During his parliamentary career Peter Mitchell had been known as a skilled debater who spoke eloquently and forcefully, never mincing his words. According to writer Melvin Ormond Hammond, who had interviewed contemporaries, Mitchell rarely used notes, “stood with his hands in his pockets, and came down hard on his heels by way of emphasis. He gave the impression of mental as well as physical power, and, though likeable, was as bold as a lion.” Mitchell could on occasion be vindictive and ruthless. His actions during the political turmoil of 1865–66 earned him the sobriquet Bismarck Mitchell, a label which suggested cunning and deceit. Considered by some a more capable man than the gentle, courteous Tilley, he was headstrong and at times quarrelsome, but he usually got the job done. A hard worker and an excellent administrator, he was better at planning than at handling day-to-day routine which he found boring. In his heyday he was a good man to have on side and a dangerous enemy who was feared by political opponents. He would ally himself with former enemies to achieve common goals and, though respected for his abilities, he was not generally liked by party leaders such as Macdonald or Laurier. Nevertheless, he deserves to be remembered for his important role in bringing New Brunswick into confederation and for his efficient organization of the first federal department of marine and fisheries.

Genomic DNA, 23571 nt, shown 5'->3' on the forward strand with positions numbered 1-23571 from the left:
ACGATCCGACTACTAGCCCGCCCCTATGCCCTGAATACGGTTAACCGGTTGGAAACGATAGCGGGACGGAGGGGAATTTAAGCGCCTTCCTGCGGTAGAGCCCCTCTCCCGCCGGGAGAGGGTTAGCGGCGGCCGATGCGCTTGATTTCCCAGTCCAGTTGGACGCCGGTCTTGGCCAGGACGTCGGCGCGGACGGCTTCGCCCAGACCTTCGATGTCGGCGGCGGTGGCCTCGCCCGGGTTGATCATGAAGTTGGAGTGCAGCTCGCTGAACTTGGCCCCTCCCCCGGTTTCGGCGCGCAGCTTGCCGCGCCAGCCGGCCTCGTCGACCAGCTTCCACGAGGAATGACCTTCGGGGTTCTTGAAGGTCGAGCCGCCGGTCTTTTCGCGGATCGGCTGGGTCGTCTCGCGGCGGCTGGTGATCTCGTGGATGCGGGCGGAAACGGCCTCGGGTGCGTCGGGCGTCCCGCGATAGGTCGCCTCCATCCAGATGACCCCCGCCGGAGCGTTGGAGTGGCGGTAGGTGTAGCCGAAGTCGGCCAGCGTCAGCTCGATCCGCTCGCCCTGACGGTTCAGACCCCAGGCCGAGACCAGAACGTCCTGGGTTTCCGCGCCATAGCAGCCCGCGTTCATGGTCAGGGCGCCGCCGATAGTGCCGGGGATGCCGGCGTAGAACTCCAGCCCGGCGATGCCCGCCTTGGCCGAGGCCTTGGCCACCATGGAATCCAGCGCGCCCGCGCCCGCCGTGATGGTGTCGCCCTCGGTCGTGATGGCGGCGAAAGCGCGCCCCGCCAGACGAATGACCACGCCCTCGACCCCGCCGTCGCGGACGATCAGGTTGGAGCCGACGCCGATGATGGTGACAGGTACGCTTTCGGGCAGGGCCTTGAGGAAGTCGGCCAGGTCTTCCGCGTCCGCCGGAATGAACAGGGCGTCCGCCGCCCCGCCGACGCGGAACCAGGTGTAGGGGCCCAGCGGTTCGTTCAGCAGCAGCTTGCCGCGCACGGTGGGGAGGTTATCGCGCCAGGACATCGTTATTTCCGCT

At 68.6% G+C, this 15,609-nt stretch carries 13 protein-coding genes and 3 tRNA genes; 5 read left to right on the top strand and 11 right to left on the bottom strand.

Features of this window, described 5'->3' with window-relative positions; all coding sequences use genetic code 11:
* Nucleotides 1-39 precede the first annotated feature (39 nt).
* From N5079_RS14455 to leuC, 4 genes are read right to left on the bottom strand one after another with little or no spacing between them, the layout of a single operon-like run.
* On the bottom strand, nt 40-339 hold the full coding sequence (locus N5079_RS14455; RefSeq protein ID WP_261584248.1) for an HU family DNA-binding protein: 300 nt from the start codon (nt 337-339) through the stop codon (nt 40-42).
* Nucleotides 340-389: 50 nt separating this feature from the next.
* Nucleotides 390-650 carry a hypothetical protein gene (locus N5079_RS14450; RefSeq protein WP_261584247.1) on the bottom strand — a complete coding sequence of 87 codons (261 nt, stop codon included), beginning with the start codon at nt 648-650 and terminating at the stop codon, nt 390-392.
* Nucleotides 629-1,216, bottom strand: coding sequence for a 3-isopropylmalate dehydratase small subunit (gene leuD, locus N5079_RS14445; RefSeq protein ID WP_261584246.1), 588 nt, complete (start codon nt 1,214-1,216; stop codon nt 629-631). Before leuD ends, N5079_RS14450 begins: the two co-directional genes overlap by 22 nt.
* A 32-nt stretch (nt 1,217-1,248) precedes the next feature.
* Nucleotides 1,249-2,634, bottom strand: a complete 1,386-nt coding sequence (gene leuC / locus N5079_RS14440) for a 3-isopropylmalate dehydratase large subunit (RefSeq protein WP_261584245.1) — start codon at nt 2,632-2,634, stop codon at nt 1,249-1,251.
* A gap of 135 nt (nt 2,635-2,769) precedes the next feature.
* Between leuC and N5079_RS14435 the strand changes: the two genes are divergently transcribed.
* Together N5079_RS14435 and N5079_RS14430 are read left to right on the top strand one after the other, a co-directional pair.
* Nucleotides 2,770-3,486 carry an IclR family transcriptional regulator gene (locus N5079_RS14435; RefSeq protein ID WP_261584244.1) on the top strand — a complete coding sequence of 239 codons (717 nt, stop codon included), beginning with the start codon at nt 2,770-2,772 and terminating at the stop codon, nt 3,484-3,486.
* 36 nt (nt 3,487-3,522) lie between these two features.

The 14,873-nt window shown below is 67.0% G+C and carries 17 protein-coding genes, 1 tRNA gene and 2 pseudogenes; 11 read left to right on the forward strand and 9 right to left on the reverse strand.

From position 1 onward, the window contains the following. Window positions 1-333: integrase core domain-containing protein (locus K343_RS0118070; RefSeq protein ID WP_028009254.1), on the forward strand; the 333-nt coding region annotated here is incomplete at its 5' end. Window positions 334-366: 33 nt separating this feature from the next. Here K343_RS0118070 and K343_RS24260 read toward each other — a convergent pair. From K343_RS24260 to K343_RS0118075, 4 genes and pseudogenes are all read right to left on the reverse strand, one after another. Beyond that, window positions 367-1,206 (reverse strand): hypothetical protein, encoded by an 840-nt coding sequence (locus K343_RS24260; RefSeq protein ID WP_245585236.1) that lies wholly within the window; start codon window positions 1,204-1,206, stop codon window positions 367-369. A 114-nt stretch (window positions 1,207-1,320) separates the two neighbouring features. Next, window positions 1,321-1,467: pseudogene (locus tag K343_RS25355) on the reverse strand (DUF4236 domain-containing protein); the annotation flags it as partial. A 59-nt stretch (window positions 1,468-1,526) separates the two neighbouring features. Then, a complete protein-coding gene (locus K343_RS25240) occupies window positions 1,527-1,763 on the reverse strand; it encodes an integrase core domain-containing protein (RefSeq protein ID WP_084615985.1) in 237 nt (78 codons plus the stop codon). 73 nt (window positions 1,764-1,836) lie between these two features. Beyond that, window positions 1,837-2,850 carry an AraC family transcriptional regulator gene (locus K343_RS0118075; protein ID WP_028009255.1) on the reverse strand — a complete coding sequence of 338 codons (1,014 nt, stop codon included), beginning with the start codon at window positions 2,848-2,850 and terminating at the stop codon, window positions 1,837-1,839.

SOURCE: Dictionary of Canadian Biography Online This text is available for use under the Creative Commons Attribution-ShareAlike License. For more information, select the following link: http://creativecommons.org/licenses/by-sa/3.0